Eat a gluten-free diet for type 2 diabetes and celiac disease

By dietcherry Latest Reply 2012-06-03 19:09:11 -0500
Started 2012-06-02 21:58:42 -0500

I was compelled to share this with all of you—-it is an interesting read:

(NaturalNews) New research finds that almost one in four adolescents in the United States have diabetes or pre-diabetes, according to The New York Times. These are not children with juvenile diabetes but full-on type 2 diabetes. More than 25 million adults already have diabetes and 79 million may have prediabetes, yet few people consider a diabetes diet. There is a definite correlation between diet and diabetes symptoms. Studies suggest that eating a gluten-free diet without dairy could be good for diabetes and celiac disease, a condition characterized by an allergy to gluten.

Diabetes and celiac
The only treatment for celiac disease is following a gluten-free diet. Gluten is a protein found in most grains, including wheat, barely and rye. Adopting a gluten-free diet relieves symptoms in people with celiac and those who are sensitive to gluten, yet a study published in Diabetologia journal reports that diabetics should consider a gluten-free diet too.

The study observed people with type 2 diabetes on the Paleo diet versus the Mediterranean diet. The Paleo diet calls for no grains, no dairy, no salt. It recommends fruits, vegetables, nuts, seafood and lean meats. The diet is based on how early man ate and discourages any processed foods. The Mediterranean diet also allows fruits, vegetables, seafood and lean meats. The main difference is that the Mediterranean diet recommends unrefined grains, such as whole grain products. A little dairy is also acceptable on the diet.

The results of this study found that people on the Mediterranean diet had very little, if any, improvement in diabetes symptoms. The group who followed the Paleo diet experienced a reverse in diabetes symptoms, showing a clear correlation between a gluten-free diet and diabetes.

The Mediterranean group experienced a 7 percent lower rise in glucose in response to carbohydrate intake whereas the Paleolithic group saw a 26 percent reduction. The group who ate the gluten-free diet Paleo diet had normal glucose levels at the conclusion of the study.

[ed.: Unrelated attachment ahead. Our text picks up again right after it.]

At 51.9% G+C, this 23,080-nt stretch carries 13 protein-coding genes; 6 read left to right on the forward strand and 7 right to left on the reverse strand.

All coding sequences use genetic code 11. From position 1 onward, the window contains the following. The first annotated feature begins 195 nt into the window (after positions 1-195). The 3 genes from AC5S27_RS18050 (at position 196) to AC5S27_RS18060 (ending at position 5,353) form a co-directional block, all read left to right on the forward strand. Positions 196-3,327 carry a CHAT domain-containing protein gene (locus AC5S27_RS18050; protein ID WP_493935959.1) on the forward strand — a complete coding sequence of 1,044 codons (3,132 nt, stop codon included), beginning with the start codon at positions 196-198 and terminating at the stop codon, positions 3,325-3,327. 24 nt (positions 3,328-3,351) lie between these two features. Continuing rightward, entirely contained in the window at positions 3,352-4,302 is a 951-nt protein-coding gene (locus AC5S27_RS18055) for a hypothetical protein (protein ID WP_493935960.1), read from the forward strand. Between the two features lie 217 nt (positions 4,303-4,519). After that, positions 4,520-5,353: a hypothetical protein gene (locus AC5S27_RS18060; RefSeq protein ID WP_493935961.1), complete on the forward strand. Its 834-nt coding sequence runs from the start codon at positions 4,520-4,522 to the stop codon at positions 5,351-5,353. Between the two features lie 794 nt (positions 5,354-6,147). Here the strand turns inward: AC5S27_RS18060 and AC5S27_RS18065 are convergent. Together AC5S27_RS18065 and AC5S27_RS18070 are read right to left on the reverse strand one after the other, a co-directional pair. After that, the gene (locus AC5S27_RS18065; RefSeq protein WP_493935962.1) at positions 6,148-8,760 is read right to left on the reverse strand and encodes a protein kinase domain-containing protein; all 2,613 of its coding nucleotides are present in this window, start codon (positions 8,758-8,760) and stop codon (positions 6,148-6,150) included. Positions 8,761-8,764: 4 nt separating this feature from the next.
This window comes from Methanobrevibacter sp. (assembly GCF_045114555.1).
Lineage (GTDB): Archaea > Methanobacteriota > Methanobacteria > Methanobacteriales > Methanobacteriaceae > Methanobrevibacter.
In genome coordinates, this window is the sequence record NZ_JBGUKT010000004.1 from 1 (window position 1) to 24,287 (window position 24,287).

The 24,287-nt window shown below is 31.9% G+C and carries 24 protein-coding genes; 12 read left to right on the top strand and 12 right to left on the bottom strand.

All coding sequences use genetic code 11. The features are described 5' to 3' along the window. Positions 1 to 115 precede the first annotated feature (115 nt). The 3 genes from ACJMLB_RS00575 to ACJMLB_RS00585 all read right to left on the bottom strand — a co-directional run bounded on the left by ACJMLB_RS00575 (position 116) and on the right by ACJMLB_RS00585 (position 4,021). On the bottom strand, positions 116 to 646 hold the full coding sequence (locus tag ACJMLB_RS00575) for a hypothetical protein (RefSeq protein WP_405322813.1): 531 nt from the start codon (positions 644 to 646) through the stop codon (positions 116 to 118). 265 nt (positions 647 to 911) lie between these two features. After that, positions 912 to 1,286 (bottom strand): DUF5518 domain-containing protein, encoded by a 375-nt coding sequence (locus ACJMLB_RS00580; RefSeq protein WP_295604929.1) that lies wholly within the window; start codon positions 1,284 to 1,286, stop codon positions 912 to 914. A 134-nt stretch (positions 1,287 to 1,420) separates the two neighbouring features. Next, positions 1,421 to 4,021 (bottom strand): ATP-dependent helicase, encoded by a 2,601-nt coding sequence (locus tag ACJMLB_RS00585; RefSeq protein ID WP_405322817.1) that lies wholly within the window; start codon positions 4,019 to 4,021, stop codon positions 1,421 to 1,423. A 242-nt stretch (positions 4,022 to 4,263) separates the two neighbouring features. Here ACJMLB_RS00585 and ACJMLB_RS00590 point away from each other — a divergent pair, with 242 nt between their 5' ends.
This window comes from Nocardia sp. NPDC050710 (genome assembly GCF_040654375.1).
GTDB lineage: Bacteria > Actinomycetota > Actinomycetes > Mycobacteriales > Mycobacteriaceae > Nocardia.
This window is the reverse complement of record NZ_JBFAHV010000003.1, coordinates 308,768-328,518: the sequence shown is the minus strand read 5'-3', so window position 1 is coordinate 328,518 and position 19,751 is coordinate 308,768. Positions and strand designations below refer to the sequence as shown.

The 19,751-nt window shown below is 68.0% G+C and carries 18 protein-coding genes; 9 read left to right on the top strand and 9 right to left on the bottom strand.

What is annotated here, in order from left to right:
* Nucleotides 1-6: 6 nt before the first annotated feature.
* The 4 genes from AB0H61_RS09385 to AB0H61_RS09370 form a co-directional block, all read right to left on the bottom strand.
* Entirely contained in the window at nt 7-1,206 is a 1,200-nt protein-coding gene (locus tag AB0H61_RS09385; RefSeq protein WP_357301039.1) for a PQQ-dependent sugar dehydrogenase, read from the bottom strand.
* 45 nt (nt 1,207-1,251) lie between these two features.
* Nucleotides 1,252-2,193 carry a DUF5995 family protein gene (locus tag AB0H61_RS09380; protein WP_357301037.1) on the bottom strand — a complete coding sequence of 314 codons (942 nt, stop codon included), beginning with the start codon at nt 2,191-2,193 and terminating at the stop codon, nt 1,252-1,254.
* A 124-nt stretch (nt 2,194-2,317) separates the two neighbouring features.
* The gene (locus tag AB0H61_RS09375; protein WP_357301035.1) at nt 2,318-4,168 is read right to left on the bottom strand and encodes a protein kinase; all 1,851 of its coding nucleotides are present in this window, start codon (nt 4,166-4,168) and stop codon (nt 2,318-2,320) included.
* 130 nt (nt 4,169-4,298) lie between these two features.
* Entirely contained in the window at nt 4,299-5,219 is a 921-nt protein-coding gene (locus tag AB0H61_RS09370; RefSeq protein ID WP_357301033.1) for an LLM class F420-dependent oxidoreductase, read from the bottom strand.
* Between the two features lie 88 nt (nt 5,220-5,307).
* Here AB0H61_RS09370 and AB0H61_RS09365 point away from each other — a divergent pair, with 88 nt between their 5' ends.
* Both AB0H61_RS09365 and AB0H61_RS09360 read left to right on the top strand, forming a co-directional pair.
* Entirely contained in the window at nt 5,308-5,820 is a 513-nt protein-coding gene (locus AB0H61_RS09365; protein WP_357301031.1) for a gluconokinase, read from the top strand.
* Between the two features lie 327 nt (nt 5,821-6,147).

Diet and diabetes
Only a decade ago the prevalence of type 2 diabetes among children aged 12 to 19 was low. Now it is growing at an alarming rate. Also, experts are finding that diabetes progresses more quickly in children than adults, plus is more difficult to treat.

Adopting a diabetes diet without grains or dairy could help many of the children and adults who are at risk for developing diabetes. It would also benefit people with celiac disease, many of whom have no idea that they have the condition. Experts estimate that around 15 percent of people in the US have some form of gluten sensitivity.

Perhaps the people who could most benefit from a gluten-free diet are people with type 1 diabetes. Experts estimate that around 10 percent of people with type 1 diabetes also have celiac disease. This does not account for how many diabetics may also have a mild to moderate gluten intolerance.

Diabetes diet
Eliminating dairy as part of a diabetes diet is fairly easy. With the exception of whey, casein and a few other ingredients that do not sound like they are dairy-derived, gluten-containing ingredients and products with hidden gluten are much harder to identify. Many salad dressings, broths, candies, condiments, sauces, soy products and mixes have gluten.

Adopting a gluten-free diet comes with the price of time to learn all the possible gluten foods and alternatives. However, a gluten-free diet may be the best thing for someone with diabetes and celiac disease.

Sources for this article include:

About the author:
Sarka-Jonae Miller is a health writer and novelist. She was certified as a personal fitness trainer through the National Academy of Sports Medicine and the Aerobics and Fitness Association of America. She also worked as a massage therapist, group exercise instructor and assistant martial arts instructor.
Miller's premiere novel, "Between Boyfriends," was recently published

Learn more:

7 replies

Graylin Bee
Graylin Bee 2012-06-03 19:09:11 -0500 Report

Time to get back to reading the Paleo diet blogs again. Seems I do feel better and have better BG readigs when I follow a more Paleo plan.
But I might have trouble giving up my Greek yogurt cheesecake for awhile.

jimmuel 2012-06-03 08:58:26 -0500 Report

this a very interesting artical,an very useful to,im going to show it to my family,theres alote of diabetic's in my family an prediabetic,thanks for sharing this dietcherry

Caroltoo 2012-06-02 23:30:29 -0500 Report

Good information. Hope people really consider the implications for themselves. So many onsite who have severe stomach and digestive issues have scoffed at the possibility of gluten intolerance and yet, when you see how underdiagnosed it is because the symptoms develop slowly/quietly, it is such a real possibility with a workable solution that improves health so very much.

dietcherry 2012-06-03 09:55:57 -0500 Report

Yes! You and I know ifrom research that its becoming more common because of excessive gluten content in the food supply.

jayabee52 2012-06-02 22:28:18 -0500 Report

Sometimes I wonder if I may have a touch of gluten sensitivity. I note that when I am "bad" and have bread or crackers sometimes my bleeding ulcer starts to bleed again. a couple days following that bleed and I stop eating the flour based items, the bleeding stops. Just noticed that.

Thanks for sharing DC!

dietcherry 2012-06-02 22:31:52 -0500 Report

Youre welcome! I thought it was a good read and made some good points. Thats interesting what you say about your ulcer bleeding when you ingest flour—might very well be a connection to gluten-sensitivity.